I think the easiest way to check the dogs in is to have them enter individually for the number to be checked and exit from another entrance. I have found this most useful, especially in outdoor shows where the weather is either hot or wet. It isn’t fair to have the dogs out in the sun wilting while the judge checks in all of the dogs and non-regular classes. Most large entry specialties would not have enough shade or cover for all of the dogs eligible for Best of Breed.
At many large specialties, and especially Nationals, the judge needs to know how many Awards of Merit are being offered. After you have decided on your BOB & BOS, you need to decide on the Selects and the Awards of Merit. The exhibitors at a National take these wins very seriously and these awards should be carefully considered. I like to have the dogs down to the last AOM in the line of order.
At an outdoor show, while I am judging the individual dogs, I want to make sure that the rest of the class is in the shade and able to be kept comfortable.

Explain how you make your “cuts” when you judge large entry specialties.

When I evaluate a dog, the first thing I look for is balance and the correct outline for the breed. I like to see them move and see if the dog keeps the outline. I would cut the dogs that are most balanced with the essential characteristics of the breed. If the specials have been divided into several groups, I usually cut no more than four in each group. From these exhibits, I would try to find the best of the best.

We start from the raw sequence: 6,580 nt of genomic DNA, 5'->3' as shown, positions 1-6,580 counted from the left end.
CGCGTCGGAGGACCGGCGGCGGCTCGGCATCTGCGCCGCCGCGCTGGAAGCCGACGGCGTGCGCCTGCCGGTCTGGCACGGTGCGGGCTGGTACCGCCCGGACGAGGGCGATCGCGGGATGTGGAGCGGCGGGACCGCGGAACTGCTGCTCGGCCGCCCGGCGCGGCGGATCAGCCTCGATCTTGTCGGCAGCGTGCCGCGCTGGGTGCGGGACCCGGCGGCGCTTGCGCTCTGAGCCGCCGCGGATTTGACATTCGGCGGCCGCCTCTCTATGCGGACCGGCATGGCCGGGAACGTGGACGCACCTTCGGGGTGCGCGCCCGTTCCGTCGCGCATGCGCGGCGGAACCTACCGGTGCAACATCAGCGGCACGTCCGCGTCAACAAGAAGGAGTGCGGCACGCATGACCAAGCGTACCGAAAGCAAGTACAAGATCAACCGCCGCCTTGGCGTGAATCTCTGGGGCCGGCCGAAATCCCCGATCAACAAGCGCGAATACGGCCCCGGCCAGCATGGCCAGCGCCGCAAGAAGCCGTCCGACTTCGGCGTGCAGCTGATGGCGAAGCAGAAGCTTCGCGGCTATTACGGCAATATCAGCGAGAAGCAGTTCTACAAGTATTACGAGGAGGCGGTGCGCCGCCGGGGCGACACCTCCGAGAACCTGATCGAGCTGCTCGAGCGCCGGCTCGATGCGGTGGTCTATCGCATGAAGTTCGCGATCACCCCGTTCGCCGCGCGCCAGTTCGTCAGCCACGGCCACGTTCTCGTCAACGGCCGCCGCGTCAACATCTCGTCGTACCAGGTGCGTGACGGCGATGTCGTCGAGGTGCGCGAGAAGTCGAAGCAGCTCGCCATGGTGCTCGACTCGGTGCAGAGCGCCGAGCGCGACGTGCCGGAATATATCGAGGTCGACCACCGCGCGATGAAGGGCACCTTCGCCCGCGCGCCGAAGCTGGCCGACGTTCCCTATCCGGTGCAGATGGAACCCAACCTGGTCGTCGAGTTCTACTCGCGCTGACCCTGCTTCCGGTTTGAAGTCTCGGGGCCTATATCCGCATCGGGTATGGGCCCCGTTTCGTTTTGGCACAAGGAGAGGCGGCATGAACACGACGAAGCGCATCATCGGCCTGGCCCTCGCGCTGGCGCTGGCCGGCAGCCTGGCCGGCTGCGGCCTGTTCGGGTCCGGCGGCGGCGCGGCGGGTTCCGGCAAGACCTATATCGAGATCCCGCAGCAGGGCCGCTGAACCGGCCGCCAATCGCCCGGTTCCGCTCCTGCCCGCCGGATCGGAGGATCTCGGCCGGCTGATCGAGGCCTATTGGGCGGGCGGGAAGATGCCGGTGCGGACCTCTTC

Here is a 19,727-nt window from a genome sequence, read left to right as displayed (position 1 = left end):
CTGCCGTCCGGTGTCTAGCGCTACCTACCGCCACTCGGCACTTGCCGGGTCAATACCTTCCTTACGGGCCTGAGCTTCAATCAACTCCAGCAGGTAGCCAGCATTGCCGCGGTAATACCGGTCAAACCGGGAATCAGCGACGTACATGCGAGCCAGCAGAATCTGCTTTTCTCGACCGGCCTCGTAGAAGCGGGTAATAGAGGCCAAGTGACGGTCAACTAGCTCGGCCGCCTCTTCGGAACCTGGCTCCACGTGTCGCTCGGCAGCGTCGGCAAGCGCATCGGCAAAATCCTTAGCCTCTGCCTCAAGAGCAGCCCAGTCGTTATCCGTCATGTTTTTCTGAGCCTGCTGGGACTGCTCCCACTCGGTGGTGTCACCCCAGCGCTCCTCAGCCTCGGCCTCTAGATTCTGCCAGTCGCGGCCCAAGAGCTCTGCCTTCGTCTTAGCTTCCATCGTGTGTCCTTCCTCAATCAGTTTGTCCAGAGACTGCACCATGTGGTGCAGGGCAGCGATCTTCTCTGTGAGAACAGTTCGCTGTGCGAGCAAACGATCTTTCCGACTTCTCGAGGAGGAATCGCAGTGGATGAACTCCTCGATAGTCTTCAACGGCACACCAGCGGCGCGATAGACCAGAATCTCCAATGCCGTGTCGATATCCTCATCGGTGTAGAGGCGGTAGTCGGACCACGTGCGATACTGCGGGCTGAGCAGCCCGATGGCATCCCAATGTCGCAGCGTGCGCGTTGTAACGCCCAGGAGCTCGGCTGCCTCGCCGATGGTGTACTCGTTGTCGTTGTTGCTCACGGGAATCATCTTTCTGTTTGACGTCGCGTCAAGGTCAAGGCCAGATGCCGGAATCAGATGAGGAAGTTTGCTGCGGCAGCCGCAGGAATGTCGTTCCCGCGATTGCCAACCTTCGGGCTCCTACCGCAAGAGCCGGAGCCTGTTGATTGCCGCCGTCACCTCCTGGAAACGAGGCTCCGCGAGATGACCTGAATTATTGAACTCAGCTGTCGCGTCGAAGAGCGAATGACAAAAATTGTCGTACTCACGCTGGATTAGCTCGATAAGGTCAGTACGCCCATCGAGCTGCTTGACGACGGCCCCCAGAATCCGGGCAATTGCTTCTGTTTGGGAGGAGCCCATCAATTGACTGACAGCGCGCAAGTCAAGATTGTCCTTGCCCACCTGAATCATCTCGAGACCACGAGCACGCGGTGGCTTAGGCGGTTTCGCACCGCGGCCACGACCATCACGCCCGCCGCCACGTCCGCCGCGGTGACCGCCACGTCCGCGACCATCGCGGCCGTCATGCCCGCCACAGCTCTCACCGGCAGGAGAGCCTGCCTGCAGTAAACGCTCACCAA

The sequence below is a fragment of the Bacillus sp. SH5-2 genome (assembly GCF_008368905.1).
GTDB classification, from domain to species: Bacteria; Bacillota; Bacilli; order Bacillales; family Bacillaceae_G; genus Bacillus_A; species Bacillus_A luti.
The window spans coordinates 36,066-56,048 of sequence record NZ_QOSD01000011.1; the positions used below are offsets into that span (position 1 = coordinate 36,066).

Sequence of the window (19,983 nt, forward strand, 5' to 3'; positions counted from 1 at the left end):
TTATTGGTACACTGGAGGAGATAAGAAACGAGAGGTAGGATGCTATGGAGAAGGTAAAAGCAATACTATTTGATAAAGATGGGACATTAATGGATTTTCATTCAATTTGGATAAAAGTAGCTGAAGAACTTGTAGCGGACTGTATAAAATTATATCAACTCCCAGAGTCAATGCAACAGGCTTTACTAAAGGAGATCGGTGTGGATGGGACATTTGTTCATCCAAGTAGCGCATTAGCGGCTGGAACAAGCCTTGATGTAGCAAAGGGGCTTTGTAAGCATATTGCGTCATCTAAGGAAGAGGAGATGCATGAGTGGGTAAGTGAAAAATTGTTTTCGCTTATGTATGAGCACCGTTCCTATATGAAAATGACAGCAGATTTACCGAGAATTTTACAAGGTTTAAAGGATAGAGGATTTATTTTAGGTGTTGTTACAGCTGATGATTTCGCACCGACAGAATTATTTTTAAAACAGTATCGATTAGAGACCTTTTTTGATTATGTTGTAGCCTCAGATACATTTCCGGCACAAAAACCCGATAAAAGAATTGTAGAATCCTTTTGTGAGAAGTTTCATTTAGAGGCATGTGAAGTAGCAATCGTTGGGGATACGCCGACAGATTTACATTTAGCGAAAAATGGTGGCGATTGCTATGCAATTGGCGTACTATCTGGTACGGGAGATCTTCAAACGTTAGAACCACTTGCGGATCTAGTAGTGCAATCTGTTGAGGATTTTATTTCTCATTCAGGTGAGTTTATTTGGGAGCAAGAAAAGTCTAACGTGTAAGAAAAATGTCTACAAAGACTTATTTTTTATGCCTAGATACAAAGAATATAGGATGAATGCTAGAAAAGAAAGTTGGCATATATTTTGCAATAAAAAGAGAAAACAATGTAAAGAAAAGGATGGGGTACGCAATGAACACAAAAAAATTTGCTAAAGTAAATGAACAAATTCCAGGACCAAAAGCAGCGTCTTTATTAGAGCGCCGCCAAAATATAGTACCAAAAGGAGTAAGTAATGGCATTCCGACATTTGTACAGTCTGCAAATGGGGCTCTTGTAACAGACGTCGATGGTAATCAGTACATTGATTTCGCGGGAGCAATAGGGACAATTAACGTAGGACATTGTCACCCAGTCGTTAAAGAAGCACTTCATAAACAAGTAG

Robert Vandiver – AKC Judge

Describe how judging a large entry at a specialty is different than judging at an all breed show.

Usually very large entries–such as a National Specialty–will have a ring size appropriate for judging the breed. All breed shows may require more effort in managing ring congestion.
The number of quality dogs is usually higher so you will likely get further into the nuances of the breed. In a large entry specialty there is high likelihood that Awards of Merit are involved, sometimes as many as 10 or more plus the 4 normal awards. You must keep an appropriate number for all of the awards and usually place them in order. At all breed shows, the competition is normally not as fierce as at large specialties. It’s easier to judge when you are awarding the usual 4 awards.

Explain how you make your “cuts” when you judge large entry specialties.

At large entry specialties, dogs enter the ring in groups of appropriate size for the ring. Cuts are made in each group. Depending on the number of groups, additional cuts may be required. At the final cut there should be the BOB, BOS, 2 Selects, and all of the potential Award of Merit Winners plus some number that are still under consideration or may be needed in the event that a dog previously under consideration for an award can’t be considered because of limping or behavior.
At all breed shows, the breed is separated into groups that are a manageable size for the ring. Cuts are made depending on size of the entry. I usually make a cut to 3 males and 3 females for final competition, leaving the extras for reasons described above.

Click here to read the complete article
90 – September 2019